The implication is that employers and individuals need to be open to and seek out opportunities to upgrade digital skills.
We reviewed six digital skills frameworks from around the world to identify which digital skills are in demand in economies similar to Canada’s and found six common competency groupings.² In keeping with European and Australian advances in the use of competencies, their frameworks are crafted as competency frameworks – not just a list of skills. We draw from these frameworks to describe the competencies:
01 Foundational digital skills
Everyone needs the most basic digital skills to function well in life and work.
This grouping includes the capacity to turn on a device, open and use a variety of applications, set up a Wi-Fi network and troubleshoot problems, and work across a variety of platforms to complete tasks. The U.K. government framework describes the basic skills required by the public in their daily lives and work, including the ability to register and apply for services, buy and sell goods and manage transactions.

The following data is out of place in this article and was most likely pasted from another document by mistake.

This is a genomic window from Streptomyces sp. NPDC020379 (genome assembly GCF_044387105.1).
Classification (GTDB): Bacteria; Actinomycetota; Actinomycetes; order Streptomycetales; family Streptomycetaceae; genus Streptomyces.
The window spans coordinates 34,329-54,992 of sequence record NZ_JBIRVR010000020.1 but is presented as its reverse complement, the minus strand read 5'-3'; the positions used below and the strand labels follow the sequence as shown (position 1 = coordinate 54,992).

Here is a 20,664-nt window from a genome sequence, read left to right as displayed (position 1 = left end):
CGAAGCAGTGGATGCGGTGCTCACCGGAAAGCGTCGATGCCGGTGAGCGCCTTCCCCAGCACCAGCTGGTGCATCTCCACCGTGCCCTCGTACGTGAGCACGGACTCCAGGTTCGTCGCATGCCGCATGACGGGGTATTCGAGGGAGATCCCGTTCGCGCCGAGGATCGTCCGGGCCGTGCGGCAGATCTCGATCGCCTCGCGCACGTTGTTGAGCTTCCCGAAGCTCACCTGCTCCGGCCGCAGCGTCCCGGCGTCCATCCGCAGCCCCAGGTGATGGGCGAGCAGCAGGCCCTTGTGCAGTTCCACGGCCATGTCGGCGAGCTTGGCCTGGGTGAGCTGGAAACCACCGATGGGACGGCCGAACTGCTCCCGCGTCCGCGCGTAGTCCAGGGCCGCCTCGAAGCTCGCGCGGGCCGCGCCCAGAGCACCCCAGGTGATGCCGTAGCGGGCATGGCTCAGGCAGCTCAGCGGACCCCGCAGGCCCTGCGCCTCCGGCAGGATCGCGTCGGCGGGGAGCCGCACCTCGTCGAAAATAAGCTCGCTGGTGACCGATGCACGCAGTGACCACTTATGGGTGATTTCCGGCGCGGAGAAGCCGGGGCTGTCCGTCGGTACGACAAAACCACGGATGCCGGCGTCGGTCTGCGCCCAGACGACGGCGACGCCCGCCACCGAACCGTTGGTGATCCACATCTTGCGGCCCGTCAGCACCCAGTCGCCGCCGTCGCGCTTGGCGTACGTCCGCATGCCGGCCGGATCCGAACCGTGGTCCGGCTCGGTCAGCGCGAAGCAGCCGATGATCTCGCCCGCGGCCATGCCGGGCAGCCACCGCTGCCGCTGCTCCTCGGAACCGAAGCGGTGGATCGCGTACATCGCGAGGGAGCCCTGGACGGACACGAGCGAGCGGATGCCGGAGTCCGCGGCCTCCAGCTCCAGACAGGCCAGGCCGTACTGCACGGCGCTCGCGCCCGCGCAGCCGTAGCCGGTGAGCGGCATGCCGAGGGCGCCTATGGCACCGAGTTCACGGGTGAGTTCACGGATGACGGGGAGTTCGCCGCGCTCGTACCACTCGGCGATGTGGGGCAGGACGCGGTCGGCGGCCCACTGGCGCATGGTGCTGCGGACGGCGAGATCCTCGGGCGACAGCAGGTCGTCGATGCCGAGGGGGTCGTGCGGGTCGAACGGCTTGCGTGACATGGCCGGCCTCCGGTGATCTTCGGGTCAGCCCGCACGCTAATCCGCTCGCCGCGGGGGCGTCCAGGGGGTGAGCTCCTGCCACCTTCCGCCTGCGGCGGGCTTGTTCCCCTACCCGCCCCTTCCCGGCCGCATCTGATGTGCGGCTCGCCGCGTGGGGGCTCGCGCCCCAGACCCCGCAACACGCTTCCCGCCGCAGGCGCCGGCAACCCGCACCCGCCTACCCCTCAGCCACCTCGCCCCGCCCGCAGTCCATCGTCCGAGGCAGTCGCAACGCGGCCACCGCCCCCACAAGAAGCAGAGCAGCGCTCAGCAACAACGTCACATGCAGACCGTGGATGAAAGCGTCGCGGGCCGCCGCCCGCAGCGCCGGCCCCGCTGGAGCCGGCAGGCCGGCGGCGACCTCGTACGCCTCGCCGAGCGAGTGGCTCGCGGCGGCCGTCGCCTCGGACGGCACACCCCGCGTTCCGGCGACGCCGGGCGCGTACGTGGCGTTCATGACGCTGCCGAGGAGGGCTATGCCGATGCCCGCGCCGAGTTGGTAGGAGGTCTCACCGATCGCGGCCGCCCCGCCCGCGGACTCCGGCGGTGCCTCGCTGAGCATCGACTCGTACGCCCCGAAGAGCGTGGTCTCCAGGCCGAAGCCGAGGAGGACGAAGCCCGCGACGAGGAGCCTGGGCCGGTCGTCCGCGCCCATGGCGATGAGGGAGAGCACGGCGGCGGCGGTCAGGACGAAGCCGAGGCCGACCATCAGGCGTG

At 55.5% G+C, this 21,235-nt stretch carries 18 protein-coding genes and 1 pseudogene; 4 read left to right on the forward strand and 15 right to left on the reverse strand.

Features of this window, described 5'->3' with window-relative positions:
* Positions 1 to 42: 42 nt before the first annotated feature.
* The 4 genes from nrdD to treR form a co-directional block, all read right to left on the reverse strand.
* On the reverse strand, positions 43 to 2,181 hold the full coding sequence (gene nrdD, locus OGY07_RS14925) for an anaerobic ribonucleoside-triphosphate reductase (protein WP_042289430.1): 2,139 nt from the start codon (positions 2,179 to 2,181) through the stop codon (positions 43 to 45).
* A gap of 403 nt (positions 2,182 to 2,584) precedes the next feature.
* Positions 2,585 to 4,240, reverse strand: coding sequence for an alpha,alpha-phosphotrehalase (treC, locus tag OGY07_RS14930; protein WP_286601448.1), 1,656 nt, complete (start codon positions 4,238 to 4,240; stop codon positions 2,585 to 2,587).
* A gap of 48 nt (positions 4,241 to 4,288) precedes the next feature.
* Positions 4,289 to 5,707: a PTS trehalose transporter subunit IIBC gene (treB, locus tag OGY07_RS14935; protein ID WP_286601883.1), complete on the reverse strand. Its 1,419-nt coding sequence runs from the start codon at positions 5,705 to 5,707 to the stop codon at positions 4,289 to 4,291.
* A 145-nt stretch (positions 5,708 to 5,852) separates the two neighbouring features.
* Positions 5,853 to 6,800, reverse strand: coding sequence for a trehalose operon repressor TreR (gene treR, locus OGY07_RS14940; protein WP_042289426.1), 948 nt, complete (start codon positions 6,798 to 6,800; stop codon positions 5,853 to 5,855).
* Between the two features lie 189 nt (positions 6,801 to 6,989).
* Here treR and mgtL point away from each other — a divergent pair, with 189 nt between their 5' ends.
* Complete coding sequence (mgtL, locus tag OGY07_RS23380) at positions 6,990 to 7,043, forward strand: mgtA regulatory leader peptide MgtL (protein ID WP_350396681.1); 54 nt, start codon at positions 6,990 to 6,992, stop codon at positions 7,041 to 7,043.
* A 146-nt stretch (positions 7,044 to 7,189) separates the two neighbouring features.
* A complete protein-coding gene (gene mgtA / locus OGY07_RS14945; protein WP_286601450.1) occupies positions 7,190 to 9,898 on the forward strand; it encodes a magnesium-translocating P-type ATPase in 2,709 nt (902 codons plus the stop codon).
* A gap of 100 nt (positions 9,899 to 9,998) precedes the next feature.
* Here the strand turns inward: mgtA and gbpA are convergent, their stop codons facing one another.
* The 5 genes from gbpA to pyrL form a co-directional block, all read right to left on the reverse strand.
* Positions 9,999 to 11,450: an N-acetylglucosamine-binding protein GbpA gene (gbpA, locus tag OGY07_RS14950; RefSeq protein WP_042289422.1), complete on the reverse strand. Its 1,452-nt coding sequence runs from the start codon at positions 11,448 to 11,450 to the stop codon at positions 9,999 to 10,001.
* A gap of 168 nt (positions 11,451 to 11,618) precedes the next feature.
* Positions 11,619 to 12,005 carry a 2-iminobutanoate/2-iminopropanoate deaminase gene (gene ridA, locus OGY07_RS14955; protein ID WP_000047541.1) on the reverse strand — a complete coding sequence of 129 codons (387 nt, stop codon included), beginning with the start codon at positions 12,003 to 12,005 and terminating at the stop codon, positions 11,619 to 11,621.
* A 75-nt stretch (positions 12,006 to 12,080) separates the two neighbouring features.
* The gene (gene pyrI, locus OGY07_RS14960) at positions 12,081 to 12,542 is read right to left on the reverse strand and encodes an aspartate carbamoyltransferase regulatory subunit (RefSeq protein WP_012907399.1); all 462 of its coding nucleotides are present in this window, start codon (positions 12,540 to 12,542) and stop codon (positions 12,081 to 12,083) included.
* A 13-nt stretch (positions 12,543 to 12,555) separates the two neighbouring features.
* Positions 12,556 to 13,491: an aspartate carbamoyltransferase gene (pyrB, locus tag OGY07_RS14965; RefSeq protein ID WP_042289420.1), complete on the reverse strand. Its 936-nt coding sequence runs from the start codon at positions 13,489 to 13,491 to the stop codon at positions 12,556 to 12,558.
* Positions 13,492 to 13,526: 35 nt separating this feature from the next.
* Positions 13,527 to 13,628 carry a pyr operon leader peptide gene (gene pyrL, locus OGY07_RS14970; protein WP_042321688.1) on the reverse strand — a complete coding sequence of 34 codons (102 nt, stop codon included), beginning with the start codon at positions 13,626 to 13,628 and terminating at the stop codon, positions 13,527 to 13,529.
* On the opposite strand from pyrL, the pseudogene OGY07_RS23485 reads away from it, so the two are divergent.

02 Information and data literacy
Technology offers speedy access to sources of data and information. Recent advances in Big Data and machine learning drastically reduce the time it takes to process huge quantities of data.
Information and data literacy involve the articulation of information needs and capacity to search for, locate, retrieve, store, manage and organize digital data and information. It also includes the ability to analyze and interpret data and information and to critically evaluate and judge the reliability and credibility of the sources.
03 Communication and collaboration
From text messages to major presentations, from planning a family outing to managing a global project, software applications make it easier to communicate and collaborate.
The competencies for communication and collaboration using technology include the capacity to communicate in the digital workplace using the most appropriate tools, in ways that suit the audience, context and channel, and to participate effectively in digital teams and working groups to produce shared materials.
04 Problem solving